Camellia microphylla for the caterpillar hedging. And colouring in some spaces with blue asters

The design gives separate compartments for planting, somewhat like in-fill housing. We want it simple, eyecatching and easy(ish) to maintain. Mark’s vision is of the central enclosures rising up above the caterpillar shapes in blues and whites and the outside blocks in shades of blue, lavender, lilac, white and a bit of pink but not too much. If you are trying to envisage the scene, the caterpillar garden alone is about 25 metres long and 8 metres at its widest with 5 central enclosures and about 15 outer spaces to be coloured in. It is not for the faint-hearted gardener and we could never afford to do it if we had to buy the plants in. But the gutting of the old rose garden area has supplied many which I have lifted, divided and replanted into compost in the freshly dug new garden area. These are larger block plantings in a far more modern style than we have in the older areas of the garden.

The challenge is to integrate a more modern area into the existing garden so the transition is seamless, rather than disjointed or jarring. It helps that this is a sunny, flat, open area that is by its very physical attributes different to the rest of the garden.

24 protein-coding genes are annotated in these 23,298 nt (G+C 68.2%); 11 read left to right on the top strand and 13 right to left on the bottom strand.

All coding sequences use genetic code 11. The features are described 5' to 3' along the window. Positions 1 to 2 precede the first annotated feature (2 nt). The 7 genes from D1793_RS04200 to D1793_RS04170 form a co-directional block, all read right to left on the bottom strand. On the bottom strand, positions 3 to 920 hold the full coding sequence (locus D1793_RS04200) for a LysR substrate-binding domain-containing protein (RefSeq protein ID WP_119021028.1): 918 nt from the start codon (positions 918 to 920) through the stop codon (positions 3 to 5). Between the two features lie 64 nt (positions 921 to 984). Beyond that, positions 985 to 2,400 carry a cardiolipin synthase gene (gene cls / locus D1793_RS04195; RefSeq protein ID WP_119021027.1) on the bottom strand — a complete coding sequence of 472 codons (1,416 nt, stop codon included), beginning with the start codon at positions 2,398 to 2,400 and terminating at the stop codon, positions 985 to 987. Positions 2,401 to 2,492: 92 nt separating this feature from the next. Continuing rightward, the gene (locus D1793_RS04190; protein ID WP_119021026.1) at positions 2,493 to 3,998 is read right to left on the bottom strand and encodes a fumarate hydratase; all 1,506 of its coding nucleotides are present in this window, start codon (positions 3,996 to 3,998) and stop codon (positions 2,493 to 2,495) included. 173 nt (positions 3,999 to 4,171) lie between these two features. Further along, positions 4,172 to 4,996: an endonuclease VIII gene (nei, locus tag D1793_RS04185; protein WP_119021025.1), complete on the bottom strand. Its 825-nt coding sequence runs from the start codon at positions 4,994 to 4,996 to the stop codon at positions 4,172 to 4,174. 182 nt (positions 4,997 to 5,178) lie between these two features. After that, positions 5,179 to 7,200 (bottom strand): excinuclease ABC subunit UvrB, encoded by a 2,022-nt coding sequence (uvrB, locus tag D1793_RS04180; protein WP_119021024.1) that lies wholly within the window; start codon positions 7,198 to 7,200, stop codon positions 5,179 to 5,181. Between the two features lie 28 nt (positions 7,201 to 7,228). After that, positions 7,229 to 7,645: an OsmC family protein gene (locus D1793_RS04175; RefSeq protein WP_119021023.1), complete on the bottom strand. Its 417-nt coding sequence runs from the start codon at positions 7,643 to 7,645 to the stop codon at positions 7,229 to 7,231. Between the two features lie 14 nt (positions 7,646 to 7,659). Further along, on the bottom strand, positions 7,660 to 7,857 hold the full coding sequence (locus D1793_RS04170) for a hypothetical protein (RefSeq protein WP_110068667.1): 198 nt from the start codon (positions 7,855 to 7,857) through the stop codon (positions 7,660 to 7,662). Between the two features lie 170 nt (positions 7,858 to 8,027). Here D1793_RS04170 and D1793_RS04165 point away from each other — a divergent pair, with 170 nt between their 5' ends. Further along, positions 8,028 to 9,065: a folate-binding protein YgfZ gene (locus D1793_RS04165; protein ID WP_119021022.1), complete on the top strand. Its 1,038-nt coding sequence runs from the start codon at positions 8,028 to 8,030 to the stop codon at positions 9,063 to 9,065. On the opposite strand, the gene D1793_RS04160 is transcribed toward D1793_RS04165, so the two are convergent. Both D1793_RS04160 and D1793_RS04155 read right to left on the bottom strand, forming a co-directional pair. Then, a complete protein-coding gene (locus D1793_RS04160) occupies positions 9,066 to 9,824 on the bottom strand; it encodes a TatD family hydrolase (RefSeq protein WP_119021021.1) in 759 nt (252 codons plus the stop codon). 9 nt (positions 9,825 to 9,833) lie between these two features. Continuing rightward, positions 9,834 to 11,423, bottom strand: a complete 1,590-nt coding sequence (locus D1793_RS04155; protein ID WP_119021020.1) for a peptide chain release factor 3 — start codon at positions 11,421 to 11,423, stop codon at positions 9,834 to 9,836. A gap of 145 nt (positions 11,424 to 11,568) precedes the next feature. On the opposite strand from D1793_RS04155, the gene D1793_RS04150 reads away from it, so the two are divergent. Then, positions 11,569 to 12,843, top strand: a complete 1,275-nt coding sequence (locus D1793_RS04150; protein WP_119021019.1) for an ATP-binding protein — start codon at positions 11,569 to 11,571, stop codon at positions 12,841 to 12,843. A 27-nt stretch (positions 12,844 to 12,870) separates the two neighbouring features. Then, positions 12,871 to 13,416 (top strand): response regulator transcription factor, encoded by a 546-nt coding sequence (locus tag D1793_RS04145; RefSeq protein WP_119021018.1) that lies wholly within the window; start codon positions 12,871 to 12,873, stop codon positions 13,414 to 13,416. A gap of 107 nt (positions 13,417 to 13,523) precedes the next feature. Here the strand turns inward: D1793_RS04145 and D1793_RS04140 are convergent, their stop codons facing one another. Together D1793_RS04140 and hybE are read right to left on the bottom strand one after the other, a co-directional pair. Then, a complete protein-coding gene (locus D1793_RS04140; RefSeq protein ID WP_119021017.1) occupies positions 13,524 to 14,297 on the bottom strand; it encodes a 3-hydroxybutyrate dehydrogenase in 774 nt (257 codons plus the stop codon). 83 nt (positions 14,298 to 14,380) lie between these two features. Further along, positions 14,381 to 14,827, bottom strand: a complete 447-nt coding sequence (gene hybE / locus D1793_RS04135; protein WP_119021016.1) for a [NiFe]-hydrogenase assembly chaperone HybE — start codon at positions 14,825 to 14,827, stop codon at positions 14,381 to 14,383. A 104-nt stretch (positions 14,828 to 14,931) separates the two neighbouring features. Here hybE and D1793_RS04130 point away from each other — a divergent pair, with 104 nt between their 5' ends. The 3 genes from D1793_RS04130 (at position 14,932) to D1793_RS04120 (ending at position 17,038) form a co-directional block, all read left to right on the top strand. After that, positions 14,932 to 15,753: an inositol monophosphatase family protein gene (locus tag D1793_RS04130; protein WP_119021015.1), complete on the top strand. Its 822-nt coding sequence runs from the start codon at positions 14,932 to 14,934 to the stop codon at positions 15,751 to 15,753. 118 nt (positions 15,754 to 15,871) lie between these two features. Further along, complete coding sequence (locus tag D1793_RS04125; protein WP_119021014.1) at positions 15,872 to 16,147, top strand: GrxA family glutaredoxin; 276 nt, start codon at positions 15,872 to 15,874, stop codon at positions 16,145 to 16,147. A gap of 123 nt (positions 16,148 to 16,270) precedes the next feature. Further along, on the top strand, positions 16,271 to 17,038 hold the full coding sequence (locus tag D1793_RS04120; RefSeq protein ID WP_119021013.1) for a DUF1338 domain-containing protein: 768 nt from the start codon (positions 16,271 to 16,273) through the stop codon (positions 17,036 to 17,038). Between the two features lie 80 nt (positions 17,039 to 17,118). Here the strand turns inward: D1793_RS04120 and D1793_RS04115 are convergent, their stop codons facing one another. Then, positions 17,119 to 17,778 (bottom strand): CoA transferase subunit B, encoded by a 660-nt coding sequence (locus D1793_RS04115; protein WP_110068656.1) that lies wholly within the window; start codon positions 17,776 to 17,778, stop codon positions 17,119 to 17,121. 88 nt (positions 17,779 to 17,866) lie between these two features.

Morning light shining behind the first grape leaf to colour for autumn

We are not into instant gardening. These things take time and we will not be doing the big reveal for another year or two yet. But it is keeping me busy because I am doing most of the planting. I am leaving Mark to worry about the structural elements that still have to go into this area and the small matter of moving the propagation houses somewhere else entirely. It should happen. It just won’t happen in the next few weeks or even months.

I was born impatient but time, experience and age have taught me patience and how to take a longer term view. Mark describes this new garden development as ‘our last lunge’. We want to get it right before we settle down into our dotage. There is no great rush and there is much delight and satisfaction in the process. And really, for us, gardening is an ongoing process, not an end product.